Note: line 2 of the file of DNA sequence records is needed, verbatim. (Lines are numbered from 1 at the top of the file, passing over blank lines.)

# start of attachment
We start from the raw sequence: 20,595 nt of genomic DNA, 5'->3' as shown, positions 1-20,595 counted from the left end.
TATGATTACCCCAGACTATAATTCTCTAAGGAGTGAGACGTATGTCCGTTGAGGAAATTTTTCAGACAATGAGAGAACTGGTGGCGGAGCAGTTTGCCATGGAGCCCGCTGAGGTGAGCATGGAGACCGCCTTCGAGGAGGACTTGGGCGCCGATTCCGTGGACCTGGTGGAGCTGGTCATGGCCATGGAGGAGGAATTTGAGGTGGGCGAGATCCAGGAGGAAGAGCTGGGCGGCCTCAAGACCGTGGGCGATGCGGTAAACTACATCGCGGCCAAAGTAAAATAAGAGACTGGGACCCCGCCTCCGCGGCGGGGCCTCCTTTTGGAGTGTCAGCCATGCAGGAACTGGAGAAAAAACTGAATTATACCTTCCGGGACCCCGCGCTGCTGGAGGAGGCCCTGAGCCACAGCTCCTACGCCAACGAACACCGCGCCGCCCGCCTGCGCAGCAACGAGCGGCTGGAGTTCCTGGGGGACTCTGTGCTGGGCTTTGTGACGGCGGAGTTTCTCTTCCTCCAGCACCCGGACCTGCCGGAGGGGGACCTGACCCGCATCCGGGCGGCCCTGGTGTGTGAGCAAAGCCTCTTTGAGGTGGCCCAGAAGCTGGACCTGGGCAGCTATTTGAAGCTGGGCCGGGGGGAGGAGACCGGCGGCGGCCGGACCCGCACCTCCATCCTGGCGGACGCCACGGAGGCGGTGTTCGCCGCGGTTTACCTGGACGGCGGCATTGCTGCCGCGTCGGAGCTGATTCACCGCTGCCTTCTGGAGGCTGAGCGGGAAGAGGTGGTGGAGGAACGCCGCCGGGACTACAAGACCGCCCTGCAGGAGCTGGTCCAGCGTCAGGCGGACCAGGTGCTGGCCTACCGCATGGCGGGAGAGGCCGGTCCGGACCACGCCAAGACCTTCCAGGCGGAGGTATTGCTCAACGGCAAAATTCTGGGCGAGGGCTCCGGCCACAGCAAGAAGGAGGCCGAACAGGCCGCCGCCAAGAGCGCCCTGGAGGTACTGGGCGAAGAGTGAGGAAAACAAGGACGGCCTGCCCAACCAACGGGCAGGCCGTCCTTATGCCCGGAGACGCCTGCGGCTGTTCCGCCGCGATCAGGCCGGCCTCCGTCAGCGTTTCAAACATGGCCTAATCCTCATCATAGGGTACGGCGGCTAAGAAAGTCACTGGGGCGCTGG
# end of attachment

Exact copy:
TATGATTACCCCAGACTATAATTCTCTAAGGAGTGAGACGTATGTCCGTTGAGGAAATTTTTCAGACAATGAGAGAACTGGTGGCGGAGCAGTTTGCCATGGAGCCCGCTGAGGTGAGCATGGAGACCGCCTTCGAGGAGGACTTGGGCGCCGATTCCGTGGACCTGGTGGAGCTGGTCATGGCCATGGAGGAGGAATTTGAGGTGGGCGAGATCCAGGAGGAAGAGCTGGGCGGCCTCAAGACCGTGGGCGATGCGGTAAACTACATCGCGGCCAAAGTAAAATAAGAGACTGGGACCCCGCCTCCGCGGCGGGGCCTCCTTTTGGAGTGTCAGCCATGCAGGAACTGGAGAAAAAACTGAATTATACCTTCCGGGACCCCGCGCTGCTGGAGGAGGCCCTGAGCCACAGCTCCTACGCCAACGAACACCGCGCCGCCCGCCTGCGCAGCAACGAGCGGCTGGAGTTCCTGGGGGACTCTGTGCTGGGCTTTGTGACGGCGGAGTTTCTCTTCCTCCAGCACCCGGACCTGCCGGAGGGGGACCTGACCCGCATCCGGGCGGCCCTGGTGTGTGAGCAAAGCCTCTTTGAGGTGGCCCAGAAGCTGGACCTGGGCAGCTATTTGAAGCTGGGCCGGGGGGAGGAGACCGGCGGCGGCCGGACCCGCACCTCCATCCTGGCGGACGCCACGGAGGCGGTGTTCGCCGCGGTTTACCTGGACGGCGGCATTGCTGCCGCGTCGGAGCTGATTCACCGCTGCCTTCTGGAGGCTGAGCGGGAAGAGGTGGTGGAGGAACGCCGCCGGGACTACAAGACCGCCCTGCAGGAGCTGGTCCAGCGTCAGGCGGACCAGGTGCTGGCCTACCGCATGGCGGGAGAGGCCGGTCCGGACCACGCCAAGACCTTCCAGGCGGAGGTATTGCTCAACGGCAAAATTCTGGGCGAGGGCTCCGGCCACAGCAAGAAGGAGGCCGAACAGGCCGCCGCCAAGAGCGCCCTGGAGGTACTGGGCGAAGAGTGAGGAAAACAAGGACGGCCTGCCCAACCAACGGGCAGGCCGTCCTTATGCCCGGAGACGCCTGCGGCTGTTCCGCCGCGATCAGGCCGGCCTCCGTCAGCGTTTCAAACATGGCCTAATCCTCATCATAGGGTACGGCGGCTAAGAAAGTCACTGGGGCGCTGG